The IDF came up with additional initiatives and measures, some of which have been introduced in practice. Over the year, Israel steadily increased the number of Gazans who were allowed to enter its territory. About a thousand Gazans, who were issued transit permits of businessmen, entered Israel regularly, and at least some of them are apparently laborers who earn their living from working in Israel. The former head of Southern Command, Sami Turgeman, suggested increasing the number of Gazans allowed to work in Israel by several thousands more, and also to allow the supervised transit of a large number of Gazans to the West Bank through Israel. However, these ideas have been rejected by the defense minister and Prime Minister Benjamin Netanyahu.
Now, the renewed spate of violence originating in East Jerusalem and the West Bank doubtless will lead to the usual developments. Israel will freeze the existing situation regarding the Gaza Strip and take a few precautionary measures, in light of its well-founded fear that Hamas or other organizations will take advantage of the lines of civilian contact between the sides to initiate new terrorist attacks.
Since 2009, a repeated pattern has been discernible: Hamas imposes renewed order in the Gaza Strip and restrains the military activity of the small Palestinian groups – and IDF officers in the field gradually gain the impression that Hamas is actually a type of partner.
True, Hamas’ anti-Israel rhetoric is vicious, and it certainly has no intention of recognizing Israel, still less signing a peace agreement with the Jewish state. But it is possible to conduct a form of undeclared coexistence. As long as the sides steer clear of a military confrontation, daily life can go on in a reasonable manner and without excessive friction.
This state of affairs is also convenient for the Netanyahu government, which is not being challenged by Hamas to make territorial concessions. But this temporary situation is doomed to crash, time after time. A local incident or a larger crisis (such as the economic and political distress Hamas encountered after the military coup in Egypt) always puts the sides back on course for another military collision, which freezes and cancels all existing arrangements.
Does Israel want to topple the Hamas government? Even though this idea was voiced in the cabinet during the 2014 war (mainly by Yisrael Beiteinu leader Avigdor Lieberman and, to a lesser extent, by Habayit Hayehudi chairman Naftali Bennett), Israel has never opted for that route. There are two main reasons: Fear of the military loss of life entailed in conquering the Gaza Strip and then administering it; and the danger that Islamic State or some similar organization will rise to power in Gaza in place of Hamas.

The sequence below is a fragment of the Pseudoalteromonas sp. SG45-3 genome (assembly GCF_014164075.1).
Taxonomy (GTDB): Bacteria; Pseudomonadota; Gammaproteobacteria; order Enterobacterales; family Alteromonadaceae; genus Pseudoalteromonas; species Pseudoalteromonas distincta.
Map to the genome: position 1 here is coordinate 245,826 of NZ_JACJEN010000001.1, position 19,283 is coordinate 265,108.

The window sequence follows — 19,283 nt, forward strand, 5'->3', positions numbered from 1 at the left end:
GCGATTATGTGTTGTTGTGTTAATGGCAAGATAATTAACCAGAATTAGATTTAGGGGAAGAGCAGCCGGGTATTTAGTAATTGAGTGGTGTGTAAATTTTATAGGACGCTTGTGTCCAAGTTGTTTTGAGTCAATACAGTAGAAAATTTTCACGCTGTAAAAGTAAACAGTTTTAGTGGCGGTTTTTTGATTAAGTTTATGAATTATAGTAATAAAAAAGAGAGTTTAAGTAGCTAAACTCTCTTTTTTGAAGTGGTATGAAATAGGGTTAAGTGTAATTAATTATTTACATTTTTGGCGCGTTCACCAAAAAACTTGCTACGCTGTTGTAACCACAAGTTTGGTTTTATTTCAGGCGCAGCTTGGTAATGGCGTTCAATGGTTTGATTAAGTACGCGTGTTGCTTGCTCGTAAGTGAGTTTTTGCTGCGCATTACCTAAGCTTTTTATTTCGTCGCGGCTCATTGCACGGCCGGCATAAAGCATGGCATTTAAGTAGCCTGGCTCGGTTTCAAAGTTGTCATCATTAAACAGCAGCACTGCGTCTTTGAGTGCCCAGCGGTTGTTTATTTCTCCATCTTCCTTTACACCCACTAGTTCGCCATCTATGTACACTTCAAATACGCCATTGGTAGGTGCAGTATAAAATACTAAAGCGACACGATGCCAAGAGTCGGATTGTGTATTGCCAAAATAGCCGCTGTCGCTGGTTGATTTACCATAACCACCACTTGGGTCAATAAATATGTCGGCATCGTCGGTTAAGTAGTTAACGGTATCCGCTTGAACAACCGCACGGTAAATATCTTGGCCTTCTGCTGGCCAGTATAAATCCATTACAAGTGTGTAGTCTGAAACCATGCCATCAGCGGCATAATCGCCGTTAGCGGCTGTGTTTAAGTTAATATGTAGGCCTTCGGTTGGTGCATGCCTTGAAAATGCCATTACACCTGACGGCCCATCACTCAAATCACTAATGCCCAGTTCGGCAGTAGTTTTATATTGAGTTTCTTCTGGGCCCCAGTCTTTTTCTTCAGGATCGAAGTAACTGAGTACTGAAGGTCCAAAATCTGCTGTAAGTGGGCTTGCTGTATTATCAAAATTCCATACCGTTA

At the conclusion of Operation Protective Edge, Netanyahu claimed that “Hamas is ISIS and ISIS is Hamas.” (He drew the comparison in the wake of Hamas’ public execution, in the center of Gaza City, of people suspected of collaborating with Israel, a few days after Islamic State filmed the murder of Western hostages it was holding in Syria.) A year later, though, the Israeli rhetoric has changed. When Netanyahu was asked to explain why he was not punishing Hamas for a renewed trickle of rockets from Gaza, his aides said too strong a blow against Hamas would bring ISIS to power – a far worse alternative.
In the meantime, the flare-up in Jerusalem and the West Bank diverted attention from Gaza and led to the total suspension of any discussion on easing the economic situation there or advancing infrastructure projects. But even if the current wave of violence is curbed and, by some miracle, Gaza is not drawn into it, the basic problems of the Gaza Strip will continue to intensify – from a continuing population explosion, the siege (mainly Egyptian-inflicted) and the increasing shortfall of resources.
The Gaza Strip remains a ticking time bomb, which no one is seriously trying to defuse; Israel continues to play chess with itself, until the next violent round.
The writer is the senior military correspondent for Haaretz.